0370 270 6000

McGrae v Case International, Court of Appeal

25 March 2003
The issues

Road traffic – RTA – loss of congenial employment – future loss of earnings.

The facts

The Claimant was riding his motorcycle when he was involved in an accident, as a result of which he suffered serious fractures to his wrist. He was 41. He was working as a motorcycle courier and had been for 7 weeks before the accident. Before that, he had worked as a sewing machine operator, an administrative worker and a courier driver. After the accident, he obtained work as a cleaner at a wage some £5,000.00 less than he had been earning as a motorcycle courier and between £3,000.00 and £4,500.00 less than he had been earning in his other pre-accident occupations. He claimed for a future partial loss and for damages for loss of congenial employment on the basis that he could no longer ride is motorcycle. The Defendant appealed from the Judge’s awards in respect of future loss and loss of congenial employment.

The decision

1. Pre-accident figures for earnings capacity were not appropriate as the calculation base. The figures were patently unreliable and the Judge should have awarded a round sum. The figure of £41,871.43, which the Judge had awarded under this heading, should be replaced with an award of £12,500.00.

2. The Judge had awarded a multiplier of 20.21 in respect of the Claimant’s inability to do jobs at home. This multiplier was too high and would be replaced with a multiplier of 15.

3. A loss of congenial employment award would have been appropriate if the Claimant has been employed for a lengthy period of time as a motorcycle courier, but this was not the case and the award under that head would be set aside.

Focus on...

Legal updates

Court of Appeal confirms exclusive English jurisdiction clause in excess liability policies in Canadian pipeline dispute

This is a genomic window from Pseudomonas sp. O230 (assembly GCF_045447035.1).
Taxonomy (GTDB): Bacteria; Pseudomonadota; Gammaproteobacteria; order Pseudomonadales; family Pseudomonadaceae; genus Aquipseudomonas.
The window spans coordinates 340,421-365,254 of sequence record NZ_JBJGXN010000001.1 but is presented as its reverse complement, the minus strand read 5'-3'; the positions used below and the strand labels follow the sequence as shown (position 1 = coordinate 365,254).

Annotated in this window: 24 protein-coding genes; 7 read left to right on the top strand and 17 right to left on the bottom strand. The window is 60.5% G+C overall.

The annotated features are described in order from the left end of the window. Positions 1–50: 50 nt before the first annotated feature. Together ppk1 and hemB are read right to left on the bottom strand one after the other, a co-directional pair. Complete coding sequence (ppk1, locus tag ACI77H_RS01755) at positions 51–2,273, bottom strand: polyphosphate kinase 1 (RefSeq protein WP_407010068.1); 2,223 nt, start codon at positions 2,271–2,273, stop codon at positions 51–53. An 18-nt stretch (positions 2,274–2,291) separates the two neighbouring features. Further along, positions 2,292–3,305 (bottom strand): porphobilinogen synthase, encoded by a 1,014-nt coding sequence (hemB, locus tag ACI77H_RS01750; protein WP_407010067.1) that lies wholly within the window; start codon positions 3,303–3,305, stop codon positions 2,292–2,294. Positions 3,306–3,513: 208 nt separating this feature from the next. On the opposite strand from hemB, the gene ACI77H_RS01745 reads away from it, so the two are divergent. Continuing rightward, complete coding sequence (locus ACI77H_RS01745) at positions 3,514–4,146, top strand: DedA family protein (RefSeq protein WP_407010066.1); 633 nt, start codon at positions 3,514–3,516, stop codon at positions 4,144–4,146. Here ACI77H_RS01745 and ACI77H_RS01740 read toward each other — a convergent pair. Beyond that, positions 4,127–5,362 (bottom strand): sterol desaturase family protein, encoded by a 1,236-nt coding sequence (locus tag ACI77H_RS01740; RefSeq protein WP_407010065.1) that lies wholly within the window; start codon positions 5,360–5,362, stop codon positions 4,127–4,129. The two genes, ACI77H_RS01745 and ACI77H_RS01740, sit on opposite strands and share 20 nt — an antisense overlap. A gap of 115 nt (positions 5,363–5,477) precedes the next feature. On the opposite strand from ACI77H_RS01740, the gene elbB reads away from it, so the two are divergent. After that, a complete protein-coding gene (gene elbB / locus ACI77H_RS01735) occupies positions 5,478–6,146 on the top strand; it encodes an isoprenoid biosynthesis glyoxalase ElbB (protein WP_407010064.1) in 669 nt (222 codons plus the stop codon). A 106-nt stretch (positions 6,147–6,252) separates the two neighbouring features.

On 10 June 2022 the Court of Appeal upheld an anti-suit injunction granted in favour of insurers by Mr Justice Jacobs in September 2021 restraining proceedings from being brought in Canada and enforcing the exclusive English jurisdiction clause in excess liability policies.



Payment Fraud landscape shaped by technology in 2021

Payment systems across Europe are under increased pressure to mitigate fraud risks and defend against persistent attacks from enablers using ever more sophisticated and malicious viruses and malware.


Legal updates

Gosden and another v Halliwell Landau and another [2021] EWHC 159 (Comm)

This claim addressed the question, of when the date for assessment of damages in cases of negligence should be determined and shows that when appropriate the Courts will depart from the default position.


Legal updates

Assessing the scope of employers liability – Chell v Tarmac

These were the opening remarks of Mr Justice Martin Spencer when handing down his Judgment in the recent case of Andrew Chell v Tarmac Cement and Lime Limited [2020] EWHC 2613, the latest in a series of appeals dealing with the scope of vicarious liability.


The content on this page is provided for the purposes of general interest and information. It contains only brief summaries of aspects of the subject matter and does not provide comprehensive statements of the law. It does not constitute legal advice and does not provide a substitute for it.

Mailing list sign up

Select which mailings you would like to receive from us.

Sign up